Troy UK Equity Income – Protect & Grow No.11


The allure of dull

Back in 2017, the Lex column at the FT speculated that companies rarely in the headlines make better returns than those frequently on the airwaves¹. We see some logic in this, given news services generally focus on bad news. The Lex team picked out some of the ‘least newsworthy’ large UK companies and have noticed that they have tended to be consistent outperformers. We share a common love for the quiet compounder. In particular, there is a cohort of business-to-business (B2B) companies who by their very nature are non-consumer facing and rarely in the limelight. These are global, defensive businesses that make steady progress year-on-year without fanfare, often by performing vital, but unexciting and inexpensive, roles in our global economies. Ironically, the very mention of some of them by Lex (and us!) draws more attention to these discrete corners of the market, but we still like them. Names held in your Fund that we would highlight are:

Source: Troy Asset Management. The reference to specific securities is not intended as a recommendation to purchase or sell any investment.

This newsletter zooms in on the first three, which are notable both for their strong long-term total returns to shareholders, and for the source of much of those returns – namely, the acquisition of dozens of other companies over the years.

The right kind of M&A

Mergers and acquisitions are often rightfully viewed with scepticism. Studies by McKinsey (among many others) have found that most M&A deals fail to generate value – by their reckoning, more than two thirds are value neutral or destructive². However, there is a wide spectrum of deals that fall under the ‘M&A’ moniker – from mega-buyouts and mergers like the ill-fated combination of Kraft Foods and Heinz in 2015, through to minuscule ‘bolt-ons’ that are barely noticed. Perhaps unsurprisingly, it is the big deals where most risk lies – high prices, complex integrations, and reliance on cost synergies to make the numbers work all come into play. More interestingly, the same studies have found that ‘programmatic acquirers’ – those consistently making small acquisitions – generated by far the most value³. Bunzl, Diploma, and Halma all sit in this bracket; Bunzl has acquired over 200 companies since 2004, while both Diploma and Halma have bought roughly 100 each since the early 1990s.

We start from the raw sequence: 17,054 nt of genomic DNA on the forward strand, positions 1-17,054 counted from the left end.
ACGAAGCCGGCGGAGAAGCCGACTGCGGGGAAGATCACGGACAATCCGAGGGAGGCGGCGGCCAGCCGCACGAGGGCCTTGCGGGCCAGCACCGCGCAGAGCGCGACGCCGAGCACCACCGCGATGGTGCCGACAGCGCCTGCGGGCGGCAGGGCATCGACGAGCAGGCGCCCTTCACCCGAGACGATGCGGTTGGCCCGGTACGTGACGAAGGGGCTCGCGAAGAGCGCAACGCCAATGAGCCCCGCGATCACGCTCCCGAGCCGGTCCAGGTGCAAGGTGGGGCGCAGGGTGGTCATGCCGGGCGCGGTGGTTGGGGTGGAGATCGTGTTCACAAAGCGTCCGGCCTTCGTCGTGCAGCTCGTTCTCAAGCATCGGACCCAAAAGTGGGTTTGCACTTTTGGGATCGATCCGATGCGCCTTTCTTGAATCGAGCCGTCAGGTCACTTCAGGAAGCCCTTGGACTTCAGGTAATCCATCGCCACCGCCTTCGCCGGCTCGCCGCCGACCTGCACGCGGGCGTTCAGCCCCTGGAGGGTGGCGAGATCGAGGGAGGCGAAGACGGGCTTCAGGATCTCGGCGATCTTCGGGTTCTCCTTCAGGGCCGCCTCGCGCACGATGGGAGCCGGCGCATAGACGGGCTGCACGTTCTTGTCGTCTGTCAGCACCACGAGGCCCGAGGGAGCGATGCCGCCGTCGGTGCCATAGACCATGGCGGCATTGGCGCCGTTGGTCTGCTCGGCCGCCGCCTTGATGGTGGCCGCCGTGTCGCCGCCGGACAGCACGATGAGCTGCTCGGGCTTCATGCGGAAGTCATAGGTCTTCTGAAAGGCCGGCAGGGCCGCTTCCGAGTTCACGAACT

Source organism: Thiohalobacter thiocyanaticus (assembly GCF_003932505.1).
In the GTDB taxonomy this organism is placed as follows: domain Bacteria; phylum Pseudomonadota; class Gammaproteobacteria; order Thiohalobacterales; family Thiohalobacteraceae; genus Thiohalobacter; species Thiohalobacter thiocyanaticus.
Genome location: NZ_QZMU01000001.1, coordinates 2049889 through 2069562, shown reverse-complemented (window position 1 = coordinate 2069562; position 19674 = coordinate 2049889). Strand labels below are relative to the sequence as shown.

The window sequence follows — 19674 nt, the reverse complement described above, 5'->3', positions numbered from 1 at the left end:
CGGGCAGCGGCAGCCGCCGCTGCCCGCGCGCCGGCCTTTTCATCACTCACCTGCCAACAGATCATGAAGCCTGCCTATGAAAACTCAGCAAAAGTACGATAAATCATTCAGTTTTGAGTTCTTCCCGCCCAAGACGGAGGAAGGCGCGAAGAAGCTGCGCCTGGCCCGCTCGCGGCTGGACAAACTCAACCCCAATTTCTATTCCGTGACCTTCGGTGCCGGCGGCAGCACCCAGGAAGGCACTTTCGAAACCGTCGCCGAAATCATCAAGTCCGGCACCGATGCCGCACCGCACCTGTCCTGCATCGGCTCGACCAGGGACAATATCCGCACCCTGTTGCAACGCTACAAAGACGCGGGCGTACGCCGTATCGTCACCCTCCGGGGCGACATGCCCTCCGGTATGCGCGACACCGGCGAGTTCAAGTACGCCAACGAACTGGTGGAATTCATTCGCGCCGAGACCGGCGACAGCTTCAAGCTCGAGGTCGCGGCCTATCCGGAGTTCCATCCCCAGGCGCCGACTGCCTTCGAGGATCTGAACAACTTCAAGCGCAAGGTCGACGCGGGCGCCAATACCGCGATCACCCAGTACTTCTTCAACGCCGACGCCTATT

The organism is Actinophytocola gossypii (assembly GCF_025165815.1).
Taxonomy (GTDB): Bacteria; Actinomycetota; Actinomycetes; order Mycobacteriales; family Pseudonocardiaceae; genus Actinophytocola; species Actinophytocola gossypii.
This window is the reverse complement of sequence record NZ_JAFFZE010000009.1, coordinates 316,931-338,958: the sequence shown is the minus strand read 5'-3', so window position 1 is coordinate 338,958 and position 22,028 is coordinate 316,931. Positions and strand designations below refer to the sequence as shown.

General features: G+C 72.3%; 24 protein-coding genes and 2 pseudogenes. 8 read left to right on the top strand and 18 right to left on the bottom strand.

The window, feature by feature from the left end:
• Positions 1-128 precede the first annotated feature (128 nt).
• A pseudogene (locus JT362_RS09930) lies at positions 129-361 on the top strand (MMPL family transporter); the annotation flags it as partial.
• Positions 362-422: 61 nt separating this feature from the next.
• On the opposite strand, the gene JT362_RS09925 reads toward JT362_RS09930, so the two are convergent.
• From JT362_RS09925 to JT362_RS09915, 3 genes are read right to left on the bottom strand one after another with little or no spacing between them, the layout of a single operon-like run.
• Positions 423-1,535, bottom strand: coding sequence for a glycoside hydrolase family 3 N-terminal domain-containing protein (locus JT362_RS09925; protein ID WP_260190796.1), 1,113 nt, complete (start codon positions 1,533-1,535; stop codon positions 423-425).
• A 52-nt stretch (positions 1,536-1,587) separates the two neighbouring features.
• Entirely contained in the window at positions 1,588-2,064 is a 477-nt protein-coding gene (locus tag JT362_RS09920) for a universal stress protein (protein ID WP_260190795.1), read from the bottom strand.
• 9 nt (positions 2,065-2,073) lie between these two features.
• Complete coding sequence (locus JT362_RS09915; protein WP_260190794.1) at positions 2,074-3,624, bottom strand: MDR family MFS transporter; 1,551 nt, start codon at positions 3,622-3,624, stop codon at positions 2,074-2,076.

One obvious attraction of M&A is as an alternative source of growth. Growing your revenues and earning an attractive return on invested capital (ROIC)4 are the two vital components to generate growing free cash flow. And we think growth in free cash flow is the key long-term driver of value creation and share prices.

Troy’s portfolios all have an aggregate ROIC well above the average of the wider market – one indication of our focus on high-quality businesses. We are also comfortable that all our companies have good long-term opportunities for growth – they are aligned to strong growth trends and have opportunities to reinvest profits into them. Organic growth is almost always the most valuable, typically generating the highest returns on invested capital. Theoretically, we want our companies to retain and reinvest as much cash as possible given the attractive returns they can earn. However, maintaining high organic growth is difficult for many reasons. For example, the planet has finite people and companies to act as customers, meanwhile strong organic growth opportunities attract competition. Finite opportunity means our companies tend to generate far more excess cash than they can feasibly reinvest in themselves.

For example, Unilever could choose to spend all their excess cash on opening new factories or setting up facilities in new geographies. But management know their business and industry and know there are limits to how much capacity they can add – they could build a new factory but the demand may not be there, leading to a poor return on the investment. As a result, our portfolio companies tend to return a significant portion of excess cash to shareholders (via dividends and buybacks) or use it to strengthen the balance sheet (accrue cash/pay down debt). There is much wisdom in these actions, and we welcome management teams observing such capital discipline.

Bunzl, Diploma, and Halma are distinct in their ability to continually reinvest the majority of their excess cash into regular acquisitions, while maintaining attractive rates of return (and with their acquisitions earning higher returns than the ‘occasional’ acquirer). This offers a way to supercharge growth over and above organic sources and offers a compelling alternative to simply returning cash to shareholders.


Source: Troy Asset Management Limited, 31 May 2024. The reference to specific securities is not intended as a recommendation to purchase or sell any investment.

What makes their approach successful and distinct from much of the M&A we see in the headlines? We highlight a few common themes:

Buying quality businesses.
This may sound obvious but is pivotal. Bunzl, Diploma, and Halma are not buying broken businesses – they are buying well-run, often family-owned and founder-led, small enterprises that are successful, profitable, and likely to keep performing well. It is not about the buyers thinking they can run it better or fixing a problem. It is about nurturing what is special about them, which generally entails retaining the existing management, employees, and strategy.